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Previous Programs

2016 Physics of the Observer
2016 Awardees

2015 The Physics of What Happens
2015 Awardees

2013 Physics of Information
2013 Awardees

2010 The Nature of Time
2010 Awardees

2008 Foundational Questions in Physics and Cosmology
2008 Awardees

2006 Foundational Questions in Physics and Cosmology
2006 Awardees

Andrew Strominger
Harvard University

Project Title

Observers on the Boundary of Spacetime

Project Summary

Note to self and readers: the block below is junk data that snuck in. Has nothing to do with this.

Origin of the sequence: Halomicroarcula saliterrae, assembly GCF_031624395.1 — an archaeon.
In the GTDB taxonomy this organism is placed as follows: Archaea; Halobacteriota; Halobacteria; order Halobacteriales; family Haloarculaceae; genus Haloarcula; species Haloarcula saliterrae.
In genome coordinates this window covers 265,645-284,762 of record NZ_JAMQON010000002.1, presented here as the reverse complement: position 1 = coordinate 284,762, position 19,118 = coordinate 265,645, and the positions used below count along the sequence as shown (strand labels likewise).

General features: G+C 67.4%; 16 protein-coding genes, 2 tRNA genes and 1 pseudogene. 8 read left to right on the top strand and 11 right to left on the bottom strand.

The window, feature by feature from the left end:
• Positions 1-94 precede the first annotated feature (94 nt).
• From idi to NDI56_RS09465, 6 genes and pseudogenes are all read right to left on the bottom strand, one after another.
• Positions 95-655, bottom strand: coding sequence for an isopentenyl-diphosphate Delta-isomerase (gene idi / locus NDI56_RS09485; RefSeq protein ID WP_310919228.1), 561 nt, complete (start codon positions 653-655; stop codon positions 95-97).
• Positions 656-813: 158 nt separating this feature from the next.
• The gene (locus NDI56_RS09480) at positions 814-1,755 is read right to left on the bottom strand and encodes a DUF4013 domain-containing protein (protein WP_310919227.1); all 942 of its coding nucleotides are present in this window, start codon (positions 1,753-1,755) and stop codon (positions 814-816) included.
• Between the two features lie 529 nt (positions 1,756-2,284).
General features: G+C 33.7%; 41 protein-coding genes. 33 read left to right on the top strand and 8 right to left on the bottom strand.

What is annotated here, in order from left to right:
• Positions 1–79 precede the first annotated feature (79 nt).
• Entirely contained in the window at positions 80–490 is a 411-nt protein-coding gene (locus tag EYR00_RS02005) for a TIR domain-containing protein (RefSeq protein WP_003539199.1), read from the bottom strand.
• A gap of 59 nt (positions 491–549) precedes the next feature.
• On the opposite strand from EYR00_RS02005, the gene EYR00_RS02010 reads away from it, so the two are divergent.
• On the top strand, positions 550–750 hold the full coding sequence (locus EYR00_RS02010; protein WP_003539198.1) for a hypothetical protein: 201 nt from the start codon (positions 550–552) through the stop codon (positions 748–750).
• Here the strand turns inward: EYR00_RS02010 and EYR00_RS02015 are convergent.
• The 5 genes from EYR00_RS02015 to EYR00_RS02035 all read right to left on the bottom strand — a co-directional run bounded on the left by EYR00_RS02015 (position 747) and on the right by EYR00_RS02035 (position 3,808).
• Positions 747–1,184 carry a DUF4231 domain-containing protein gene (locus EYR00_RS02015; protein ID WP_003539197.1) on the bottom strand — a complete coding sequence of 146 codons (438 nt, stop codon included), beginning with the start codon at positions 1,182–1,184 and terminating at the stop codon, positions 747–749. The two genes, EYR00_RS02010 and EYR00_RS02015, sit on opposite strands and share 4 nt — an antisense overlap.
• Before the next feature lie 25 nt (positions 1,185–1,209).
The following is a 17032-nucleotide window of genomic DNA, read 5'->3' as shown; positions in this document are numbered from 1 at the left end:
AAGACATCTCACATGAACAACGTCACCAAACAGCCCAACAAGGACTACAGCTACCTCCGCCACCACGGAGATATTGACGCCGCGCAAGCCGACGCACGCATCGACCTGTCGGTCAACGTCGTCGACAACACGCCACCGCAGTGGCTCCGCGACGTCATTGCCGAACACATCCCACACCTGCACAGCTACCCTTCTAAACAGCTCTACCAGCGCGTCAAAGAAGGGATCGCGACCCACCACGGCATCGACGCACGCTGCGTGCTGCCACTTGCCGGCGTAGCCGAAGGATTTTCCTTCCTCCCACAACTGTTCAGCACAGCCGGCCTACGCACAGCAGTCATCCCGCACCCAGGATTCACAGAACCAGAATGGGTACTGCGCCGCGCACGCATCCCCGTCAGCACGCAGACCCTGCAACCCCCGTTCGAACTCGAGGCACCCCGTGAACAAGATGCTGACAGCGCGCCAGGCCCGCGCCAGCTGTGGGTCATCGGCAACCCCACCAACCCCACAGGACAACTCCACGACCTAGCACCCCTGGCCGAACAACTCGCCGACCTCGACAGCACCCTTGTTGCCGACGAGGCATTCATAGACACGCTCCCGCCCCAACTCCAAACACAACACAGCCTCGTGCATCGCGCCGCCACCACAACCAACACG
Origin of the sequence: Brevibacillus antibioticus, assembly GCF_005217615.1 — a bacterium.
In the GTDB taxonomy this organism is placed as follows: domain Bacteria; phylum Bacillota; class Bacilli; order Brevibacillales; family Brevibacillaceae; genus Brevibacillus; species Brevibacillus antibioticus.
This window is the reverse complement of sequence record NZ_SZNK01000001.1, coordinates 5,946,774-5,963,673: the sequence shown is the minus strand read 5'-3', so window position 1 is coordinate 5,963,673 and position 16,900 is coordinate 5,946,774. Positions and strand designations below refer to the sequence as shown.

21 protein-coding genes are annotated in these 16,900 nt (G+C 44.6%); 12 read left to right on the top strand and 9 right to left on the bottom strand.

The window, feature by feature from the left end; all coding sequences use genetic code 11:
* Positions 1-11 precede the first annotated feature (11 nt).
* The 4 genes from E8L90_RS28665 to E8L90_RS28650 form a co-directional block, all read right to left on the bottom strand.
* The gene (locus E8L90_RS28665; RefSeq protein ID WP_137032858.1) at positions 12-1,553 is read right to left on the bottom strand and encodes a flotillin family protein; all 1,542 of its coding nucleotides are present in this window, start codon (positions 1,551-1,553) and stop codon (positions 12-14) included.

The theories of special and general relativity have had revolutionary consequences for the physics of observers. The consequences of special relativity are well-understood. For example, while there is no absolute notion of time, a preferred notion of time can be everywhere singled out by two observers who synchronize their watches. A century after its discovery, the consequences of general relativity for the physics of observers are still not well-understood. According to seminal and surprising work in the sixties by Bondi, van der Burgh, Metzner and Sachs (BMS), the synchronization of any finite number of asymptotic observer watches still cannot single out a preferred notion of time, even in an asymptotically flat region with arbitrarily weak gravitational fields. This is known as the supertranslation ambiguity. Work in the last ten years has indicated that there is also a less-understood superrotation ambiguity implying that preferred spatial orientations or compasses cannot be everywhere established. In the last three years fundamental insights into and a proper context for these phenomena have been gained by precisely relating them to seemingly disparate phenomena from other fields: soft theorems and gravitational memory effects. The emerging coherent picture of the physics of asymptotic observers has significant implications for a variety of phenomena from QED to black holes. In this proposal we aim to investigate and clarify the implications of the still poorly-understood superrotation ambiguities on the physics of asymptotic observers.

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